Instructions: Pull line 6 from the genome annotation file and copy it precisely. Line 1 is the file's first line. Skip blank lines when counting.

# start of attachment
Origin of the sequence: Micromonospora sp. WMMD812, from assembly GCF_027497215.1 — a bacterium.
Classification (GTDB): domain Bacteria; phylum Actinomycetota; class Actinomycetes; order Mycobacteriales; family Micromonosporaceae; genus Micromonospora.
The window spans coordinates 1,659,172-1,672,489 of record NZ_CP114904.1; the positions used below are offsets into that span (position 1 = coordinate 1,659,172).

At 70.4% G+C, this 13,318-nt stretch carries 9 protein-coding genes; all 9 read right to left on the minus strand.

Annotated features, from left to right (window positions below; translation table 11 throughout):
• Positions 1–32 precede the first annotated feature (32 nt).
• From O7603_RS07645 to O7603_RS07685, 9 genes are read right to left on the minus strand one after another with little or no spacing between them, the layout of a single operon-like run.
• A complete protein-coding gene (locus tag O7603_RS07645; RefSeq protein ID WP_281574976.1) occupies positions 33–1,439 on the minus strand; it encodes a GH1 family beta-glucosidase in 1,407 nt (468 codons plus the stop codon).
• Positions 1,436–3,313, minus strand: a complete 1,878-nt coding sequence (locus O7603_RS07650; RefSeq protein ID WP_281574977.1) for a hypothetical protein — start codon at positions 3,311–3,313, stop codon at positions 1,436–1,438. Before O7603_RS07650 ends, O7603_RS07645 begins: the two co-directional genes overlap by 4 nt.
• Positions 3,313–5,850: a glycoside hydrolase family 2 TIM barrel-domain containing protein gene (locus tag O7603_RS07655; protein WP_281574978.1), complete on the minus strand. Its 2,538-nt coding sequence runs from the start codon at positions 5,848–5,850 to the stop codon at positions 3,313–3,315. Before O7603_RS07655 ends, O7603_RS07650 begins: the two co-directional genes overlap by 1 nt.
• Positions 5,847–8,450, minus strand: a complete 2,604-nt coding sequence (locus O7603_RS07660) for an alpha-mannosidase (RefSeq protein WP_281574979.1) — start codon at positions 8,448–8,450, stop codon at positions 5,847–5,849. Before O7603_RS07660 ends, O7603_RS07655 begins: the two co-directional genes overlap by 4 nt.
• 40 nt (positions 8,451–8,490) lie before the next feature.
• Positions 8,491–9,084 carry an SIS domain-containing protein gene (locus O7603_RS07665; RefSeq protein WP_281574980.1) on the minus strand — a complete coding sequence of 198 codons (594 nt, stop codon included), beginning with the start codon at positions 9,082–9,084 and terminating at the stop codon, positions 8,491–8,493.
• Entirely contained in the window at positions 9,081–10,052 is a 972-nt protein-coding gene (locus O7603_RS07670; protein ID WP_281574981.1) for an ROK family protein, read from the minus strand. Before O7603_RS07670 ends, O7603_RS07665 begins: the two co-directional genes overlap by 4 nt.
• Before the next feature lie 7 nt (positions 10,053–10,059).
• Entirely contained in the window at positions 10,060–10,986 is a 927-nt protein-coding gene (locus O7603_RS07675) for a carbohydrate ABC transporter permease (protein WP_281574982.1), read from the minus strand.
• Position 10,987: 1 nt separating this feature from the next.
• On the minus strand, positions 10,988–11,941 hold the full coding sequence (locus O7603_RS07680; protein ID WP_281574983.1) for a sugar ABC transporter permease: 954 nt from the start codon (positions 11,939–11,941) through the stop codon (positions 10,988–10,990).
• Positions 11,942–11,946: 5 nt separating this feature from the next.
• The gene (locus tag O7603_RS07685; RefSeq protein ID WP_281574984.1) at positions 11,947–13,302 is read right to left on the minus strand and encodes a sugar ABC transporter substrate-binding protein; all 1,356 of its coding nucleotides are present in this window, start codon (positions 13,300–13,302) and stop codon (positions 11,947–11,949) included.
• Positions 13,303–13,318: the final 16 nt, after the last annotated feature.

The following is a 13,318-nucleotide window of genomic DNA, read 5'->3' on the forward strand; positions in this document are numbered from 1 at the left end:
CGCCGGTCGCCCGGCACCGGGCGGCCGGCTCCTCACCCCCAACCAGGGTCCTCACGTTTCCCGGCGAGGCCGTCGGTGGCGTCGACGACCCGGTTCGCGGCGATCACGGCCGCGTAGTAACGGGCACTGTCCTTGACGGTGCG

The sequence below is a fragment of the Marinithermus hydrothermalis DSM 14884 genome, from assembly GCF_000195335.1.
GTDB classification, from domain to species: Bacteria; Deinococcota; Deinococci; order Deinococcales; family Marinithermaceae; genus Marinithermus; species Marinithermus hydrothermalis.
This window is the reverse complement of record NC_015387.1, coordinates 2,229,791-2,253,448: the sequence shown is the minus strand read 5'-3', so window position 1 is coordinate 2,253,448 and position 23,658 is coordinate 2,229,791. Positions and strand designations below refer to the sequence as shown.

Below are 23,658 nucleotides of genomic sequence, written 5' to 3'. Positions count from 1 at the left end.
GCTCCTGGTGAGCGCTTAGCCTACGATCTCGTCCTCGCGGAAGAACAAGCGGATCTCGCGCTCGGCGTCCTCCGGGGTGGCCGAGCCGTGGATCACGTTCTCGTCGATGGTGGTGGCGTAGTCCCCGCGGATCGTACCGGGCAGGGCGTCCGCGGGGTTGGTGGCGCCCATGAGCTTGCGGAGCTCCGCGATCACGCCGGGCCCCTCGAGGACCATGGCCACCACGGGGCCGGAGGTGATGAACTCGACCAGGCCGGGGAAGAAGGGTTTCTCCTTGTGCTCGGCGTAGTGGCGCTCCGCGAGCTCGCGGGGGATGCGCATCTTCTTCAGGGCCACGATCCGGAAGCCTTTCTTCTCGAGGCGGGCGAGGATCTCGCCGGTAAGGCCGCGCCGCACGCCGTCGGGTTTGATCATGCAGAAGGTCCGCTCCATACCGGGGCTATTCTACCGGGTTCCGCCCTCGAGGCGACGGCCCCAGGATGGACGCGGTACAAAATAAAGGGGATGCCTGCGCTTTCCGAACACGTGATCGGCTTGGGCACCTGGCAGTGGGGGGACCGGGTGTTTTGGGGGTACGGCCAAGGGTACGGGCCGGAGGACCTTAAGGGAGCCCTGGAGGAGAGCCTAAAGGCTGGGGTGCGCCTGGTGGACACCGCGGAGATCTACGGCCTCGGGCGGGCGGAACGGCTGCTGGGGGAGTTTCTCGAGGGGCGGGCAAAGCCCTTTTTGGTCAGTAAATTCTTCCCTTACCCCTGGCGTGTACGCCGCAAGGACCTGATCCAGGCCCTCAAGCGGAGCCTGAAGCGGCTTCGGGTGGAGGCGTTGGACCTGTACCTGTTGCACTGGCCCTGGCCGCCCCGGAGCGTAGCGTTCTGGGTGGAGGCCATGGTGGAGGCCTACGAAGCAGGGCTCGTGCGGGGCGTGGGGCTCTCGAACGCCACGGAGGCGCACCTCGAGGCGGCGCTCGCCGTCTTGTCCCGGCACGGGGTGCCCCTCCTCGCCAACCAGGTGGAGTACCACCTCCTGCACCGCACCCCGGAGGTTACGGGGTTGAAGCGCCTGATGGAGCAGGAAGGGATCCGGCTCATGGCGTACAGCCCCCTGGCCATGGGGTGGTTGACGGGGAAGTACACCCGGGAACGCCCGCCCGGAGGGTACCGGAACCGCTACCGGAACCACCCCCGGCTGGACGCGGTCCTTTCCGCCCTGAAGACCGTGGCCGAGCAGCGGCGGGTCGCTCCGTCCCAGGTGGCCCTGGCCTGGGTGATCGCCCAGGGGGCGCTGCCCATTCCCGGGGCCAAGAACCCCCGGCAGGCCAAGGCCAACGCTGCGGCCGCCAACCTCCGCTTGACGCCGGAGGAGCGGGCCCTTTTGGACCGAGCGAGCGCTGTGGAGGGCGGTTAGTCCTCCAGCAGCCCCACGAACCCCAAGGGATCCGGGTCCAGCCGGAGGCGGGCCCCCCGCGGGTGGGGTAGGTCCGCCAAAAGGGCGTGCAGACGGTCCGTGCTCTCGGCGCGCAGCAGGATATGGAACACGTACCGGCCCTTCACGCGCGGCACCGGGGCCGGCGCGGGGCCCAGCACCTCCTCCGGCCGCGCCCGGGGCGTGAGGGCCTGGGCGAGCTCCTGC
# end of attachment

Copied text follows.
• Positions 1–32 precede the first annotated feature (32 nt).